It’s weird how the reporting on the Republican convention and its speeches differs depending on which outlet you consult. If you go to any right-wing outlet, say, National Review, what were the best speeches of the convention? Probably the most excitement is about Paul Ryan (“fading Obama poster”), Clint Eastwood (“the empty chair presidency”), and Mia Love. If you go to any of the MSM guys, or the officially left-wing press, what were the great failures of the convention? Paul Ryan’s speech (“he lied”), and Clint Eastwood’s speech (“bizarre and embarrassing; a train wreck”). (See, for example, http://www.huffingtonpost.com/sean-carman/lies-and-the-lying-liars-_b_1848894.html) And Mia Love? Her speech was cut by NBC; never shown nor mentioned. A search on Google News shows few references to it anywhere in the left-wing or mainstream media.
Both perceptions cannot be true; someone must be either scamming their listeners/readers, or delusional.
That last factoid, the odd absence of Mia Love from NBC and others, makes me believe that it is the right that has it right. (Of course, I could be accused of partisanship. I am Catholic.)
Another factoid that makes me believe this: Slate Magazine, definitely leftist, ran a snap internet poll right after Mitt Romney’s acceptance speech, asking whether Romney’s speech made readers more or less likely to vote for him. The result showed a strong jump in Romney support. Yet the Slate readership is presumably predisposed towards Obama. This reaction, inevitably, also reflected the results of the Eastwood speech immediately before Romney’s. SurveyUSA ran a similar snap poll, and detected a 10% swing from Obama to Romney over the night. (http://hotair.com/archives/2012/09/01/new-florida-poll-shows-vindication-of-eastwood-strategy/). So Eastwood seems to have hit home.Rasmussen is also detecting movement Mittward.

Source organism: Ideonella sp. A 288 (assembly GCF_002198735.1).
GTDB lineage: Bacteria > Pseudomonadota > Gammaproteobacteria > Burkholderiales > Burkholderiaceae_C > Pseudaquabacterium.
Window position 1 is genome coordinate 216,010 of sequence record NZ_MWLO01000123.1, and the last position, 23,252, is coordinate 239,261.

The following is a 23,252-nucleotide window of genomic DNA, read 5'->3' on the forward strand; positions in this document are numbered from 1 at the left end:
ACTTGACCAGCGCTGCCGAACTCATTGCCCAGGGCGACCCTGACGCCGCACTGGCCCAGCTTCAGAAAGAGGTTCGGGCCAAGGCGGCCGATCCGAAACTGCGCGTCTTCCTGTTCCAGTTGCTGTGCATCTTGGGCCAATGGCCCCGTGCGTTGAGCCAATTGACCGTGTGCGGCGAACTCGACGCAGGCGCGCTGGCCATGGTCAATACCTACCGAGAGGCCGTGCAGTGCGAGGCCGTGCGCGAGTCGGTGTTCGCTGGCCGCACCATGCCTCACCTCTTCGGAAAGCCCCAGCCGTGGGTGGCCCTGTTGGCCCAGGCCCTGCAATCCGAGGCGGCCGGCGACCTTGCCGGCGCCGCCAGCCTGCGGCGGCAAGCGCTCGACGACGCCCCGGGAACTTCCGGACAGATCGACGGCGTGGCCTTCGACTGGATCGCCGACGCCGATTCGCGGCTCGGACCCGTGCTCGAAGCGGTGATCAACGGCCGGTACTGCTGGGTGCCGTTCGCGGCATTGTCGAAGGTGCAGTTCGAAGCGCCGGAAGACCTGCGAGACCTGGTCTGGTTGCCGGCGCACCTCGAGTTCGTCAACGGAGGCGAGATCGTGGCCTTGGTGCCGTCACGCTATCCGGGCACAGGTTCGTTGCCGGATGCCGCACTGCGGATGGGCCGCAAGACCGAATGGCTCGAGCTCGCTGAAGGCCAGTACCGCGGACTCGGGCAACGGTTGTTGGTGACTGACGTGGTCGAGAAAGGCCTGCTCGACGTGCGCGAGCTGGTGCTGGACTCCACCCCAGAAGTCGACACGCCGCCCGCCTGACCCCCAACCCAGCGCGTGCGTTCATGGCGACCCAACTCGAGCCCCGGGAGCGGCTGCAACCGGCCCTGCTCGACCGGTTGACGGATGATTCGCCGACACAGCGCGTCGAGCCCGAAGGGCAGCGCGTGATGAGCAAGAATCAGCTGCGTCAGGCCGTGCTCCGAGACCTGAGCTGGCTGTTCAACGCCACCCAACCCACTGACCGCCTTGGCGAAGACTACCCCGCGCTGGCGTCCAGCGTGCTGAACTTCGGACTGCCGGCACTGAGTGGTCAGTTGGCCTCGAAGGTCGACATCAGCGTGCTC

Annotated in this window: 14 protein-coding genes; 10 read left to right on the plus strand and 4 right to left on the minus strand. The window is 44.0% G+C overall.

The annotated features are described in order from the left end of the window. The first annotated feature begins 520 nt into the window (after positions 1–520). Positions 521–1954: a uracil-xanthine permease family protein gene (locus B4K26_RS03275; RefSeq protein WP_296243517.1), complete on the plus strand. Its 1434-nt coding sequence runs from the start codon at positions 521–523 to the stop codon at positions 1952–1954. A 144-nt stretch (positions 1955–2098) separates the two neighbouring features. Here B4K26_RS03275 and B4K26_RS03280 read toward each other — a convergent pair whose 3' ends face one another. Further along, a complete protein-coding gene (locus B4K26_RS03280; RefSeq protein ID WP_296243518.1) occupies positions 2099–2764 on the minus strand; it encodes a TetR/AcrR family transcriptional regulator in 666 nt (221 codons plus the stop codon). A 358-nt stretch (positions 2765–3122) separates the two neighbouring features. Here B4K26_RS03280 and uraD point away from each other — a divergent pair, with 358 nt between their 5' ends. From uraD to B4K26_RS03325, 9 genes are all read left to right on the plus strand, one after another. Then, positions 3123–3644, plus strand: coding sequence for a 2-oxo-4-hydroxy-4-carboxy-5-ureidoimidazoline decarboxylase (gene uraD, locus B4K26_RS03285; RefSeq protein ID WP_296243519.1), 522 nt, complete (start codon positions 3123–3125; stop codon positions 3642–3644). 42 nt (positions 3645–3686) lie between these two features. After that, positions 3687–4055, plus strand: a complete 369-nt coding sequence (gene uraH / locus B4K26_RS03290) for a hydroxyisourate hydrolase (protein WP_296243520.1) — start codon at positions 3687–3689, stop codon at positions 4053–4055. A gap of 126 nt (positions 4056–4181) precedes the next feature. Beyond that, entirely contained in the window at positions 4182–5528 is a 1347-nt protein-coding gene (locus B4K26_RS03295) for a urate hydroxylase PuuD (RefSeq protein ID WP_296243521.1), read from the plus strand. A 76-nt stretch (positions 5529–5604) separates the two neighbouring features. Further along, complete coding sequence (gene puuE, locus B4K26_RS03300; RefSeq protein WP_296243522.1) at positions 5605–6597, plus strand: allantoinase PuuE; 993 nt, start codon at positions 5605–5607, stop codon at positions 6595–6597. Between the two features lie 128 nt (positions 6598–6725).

So we have solid, objective evidence that Mia Love and Clint Eastwood really were good. What about Ryan? Did Ryan lie in his speech? It really ought to be possible to determine, objectively, whether what he said was in violation of the facts or not.
The main or marquee claim is that he lied about the closing of a plant in his home town. But a careful reading of what he actually said shows that it was precisely accurate, and his words seem to have been extremely well-chosen.
The second claim is that he lied in accusing Obama of “doing nothing” in the face of the Simpson-Bowles debt report. The critics point out that Ryan himself voted against that report. But he did not blame Obama for rejecting Simpson Bowles per se, but for “doing nothing”—in other words, presumably, it would have been okay if he had had any alternative plan to reduce the deficit, if not Simpson-Bowles. Did Ryan himself vote against it in favour of “doing nothing”? No—he had his own plan, as everybody knows well. Again, his words seem to have been truthful, and carefully chosen.
Of course, it is not literally true that Obama "did nothing" about the deficit. But it is true that the deficit has grown exponentially on his watch. Seems like fair comment, well within the realm of normal political discourse.
Was there an intent to mislead? Possibly, possibly not. I don’t see it. Everyone is free to judge that for themselves. You can’t prove intent.
And you cannot fairly accuse someone of lying when their words are true.
So, given that the mainstream and left-wing media are well off the beam here, what is going on? As noted before, they must either be deliberately conning their readers and listeners, or they must be delusional. Either reflects poorly on the prospects for the left this time around. If they have resorted to the con, they have lost the moral mandate of heaven, and must themselves be feeling desperate. If they are delusional, they are not going to be able to respond to events sensibly and intelligently. They are likely to do things that are not in their best interests, and fail to do things that are.